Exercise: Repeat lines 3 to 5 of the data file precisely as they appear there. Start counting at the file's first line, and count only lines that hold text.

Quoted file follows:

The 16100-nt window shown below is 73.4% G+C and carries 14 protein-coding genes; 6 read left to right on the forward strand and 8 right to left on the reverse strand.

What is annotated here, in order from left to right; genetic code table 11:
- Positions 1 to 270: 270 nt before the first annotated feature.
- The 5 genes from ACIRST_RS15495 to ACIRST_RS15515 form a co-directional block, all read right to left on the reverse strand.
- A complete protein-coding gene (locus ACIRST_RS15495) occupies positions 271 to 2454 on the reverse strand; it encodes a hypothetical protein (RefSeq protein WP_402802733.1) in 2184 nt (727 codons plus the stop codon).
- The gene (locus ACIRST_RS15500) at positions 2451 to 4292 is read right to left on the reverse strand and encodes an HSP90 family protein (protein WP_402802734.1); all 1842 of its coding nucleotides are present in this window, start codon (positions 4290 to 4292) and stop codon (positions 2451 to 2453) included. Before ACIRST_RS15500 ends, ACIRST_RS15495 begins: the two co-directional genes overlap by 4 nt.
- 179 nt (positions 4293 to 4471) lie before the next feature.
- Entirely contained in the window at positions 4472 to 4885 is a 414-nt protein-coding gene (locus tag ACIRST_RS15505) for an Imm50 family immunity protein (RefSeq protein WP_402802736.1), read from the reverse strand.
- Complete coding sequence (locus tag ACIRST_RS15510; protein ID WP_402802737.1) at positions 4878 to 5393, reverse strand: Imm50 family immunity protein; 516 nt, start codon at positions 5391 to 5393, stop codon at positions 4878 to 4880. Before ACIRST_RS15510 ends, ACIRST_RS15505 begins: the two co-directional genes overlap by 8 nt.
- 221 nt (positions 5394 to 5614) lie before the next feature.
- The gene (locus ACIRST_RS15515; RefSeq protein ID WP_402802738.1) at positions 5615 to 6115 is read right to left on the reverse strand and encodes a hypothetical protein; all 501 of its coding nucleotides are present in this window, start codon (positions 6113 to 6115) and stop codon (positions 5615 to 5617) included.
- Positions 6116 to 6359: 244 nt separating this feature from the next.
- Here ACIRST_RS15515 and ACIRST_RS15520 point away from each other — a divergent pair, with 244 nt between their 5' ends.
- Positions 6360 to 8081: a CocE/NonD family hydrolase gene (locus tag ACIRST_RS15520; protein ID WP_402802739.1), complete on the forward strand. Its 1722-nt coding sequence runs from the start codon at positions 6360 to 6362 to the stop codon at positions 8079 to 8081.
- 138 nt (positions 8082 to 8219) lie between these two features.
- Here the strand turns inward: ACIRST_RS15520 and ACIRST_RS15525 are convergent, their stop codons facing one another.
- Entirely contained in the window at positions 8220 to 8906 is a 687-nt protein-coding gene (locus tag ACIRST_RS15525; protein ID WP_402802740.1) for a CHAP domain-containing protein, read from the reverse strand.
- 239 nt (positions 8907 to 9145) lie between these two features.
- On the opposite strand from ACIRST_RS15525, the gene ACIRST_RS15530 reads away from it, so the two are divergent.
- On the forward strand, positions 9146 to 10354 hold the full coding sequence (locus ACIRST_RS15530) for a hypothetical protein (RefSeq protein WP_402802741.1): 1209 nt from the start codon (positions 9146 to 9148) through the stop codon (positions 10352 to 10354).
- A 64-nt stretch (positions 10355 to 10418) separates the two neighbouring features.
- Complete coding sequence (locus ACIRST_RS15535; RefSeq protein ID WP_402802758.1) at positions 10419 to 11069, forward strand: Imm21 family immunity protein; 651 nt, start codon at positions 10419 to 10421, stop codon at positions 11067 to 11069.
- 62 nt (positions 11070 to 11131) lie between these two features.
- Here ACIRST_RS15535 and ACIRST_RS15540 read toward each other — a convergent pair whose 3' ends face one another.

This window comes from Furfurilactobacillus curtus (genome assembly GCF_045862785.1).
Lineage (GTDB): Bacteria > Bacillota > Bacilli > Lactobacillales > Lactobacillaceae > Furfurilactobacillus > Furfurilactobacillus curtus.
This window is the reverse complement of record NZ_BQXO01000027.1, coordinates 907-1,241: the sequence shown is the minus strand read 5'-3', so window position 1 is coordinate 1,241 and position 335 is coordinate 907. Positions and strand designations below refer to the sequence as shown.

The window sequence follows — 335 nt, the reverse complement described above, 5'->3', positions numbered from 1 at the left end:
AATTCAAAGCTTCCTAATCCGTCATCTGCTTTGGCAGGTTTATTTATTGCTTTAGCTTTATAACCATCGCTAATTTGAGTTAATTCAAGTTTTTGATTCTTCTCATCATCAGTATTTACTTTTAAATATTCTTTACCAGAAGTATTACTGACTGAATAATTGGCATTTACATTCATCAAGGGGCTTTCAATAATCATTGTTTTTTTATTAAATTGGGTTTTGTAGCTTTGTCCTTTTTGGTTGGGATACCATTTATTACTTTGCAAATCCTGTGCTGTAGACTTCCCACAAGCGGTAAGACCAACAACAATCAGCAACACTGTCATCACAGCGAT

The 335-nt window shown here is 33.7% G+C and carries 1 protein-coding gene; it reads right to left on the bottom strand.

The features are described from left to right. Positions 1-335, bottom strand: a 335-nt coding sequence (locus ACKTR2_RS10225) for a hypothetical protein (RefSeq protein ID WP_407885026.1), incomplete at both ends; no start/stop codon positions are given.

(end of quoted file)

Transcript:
- Positions 1 to 270: 270 nt before the first annotated feature.
- The 5 genes from ACIRST_RS15495 to ACIRST_RS15515 form a co-directional block, all read right to left on the reverse strand.
- A complete protein-coding gene (locus ACIRST_RS15495) occupies positions 271 to 2454 on the reverse strand; it encodes a hypothetical protein (RefSeq protein WP_402802733.1) in 2184 nt (727 codons plus the stop codon).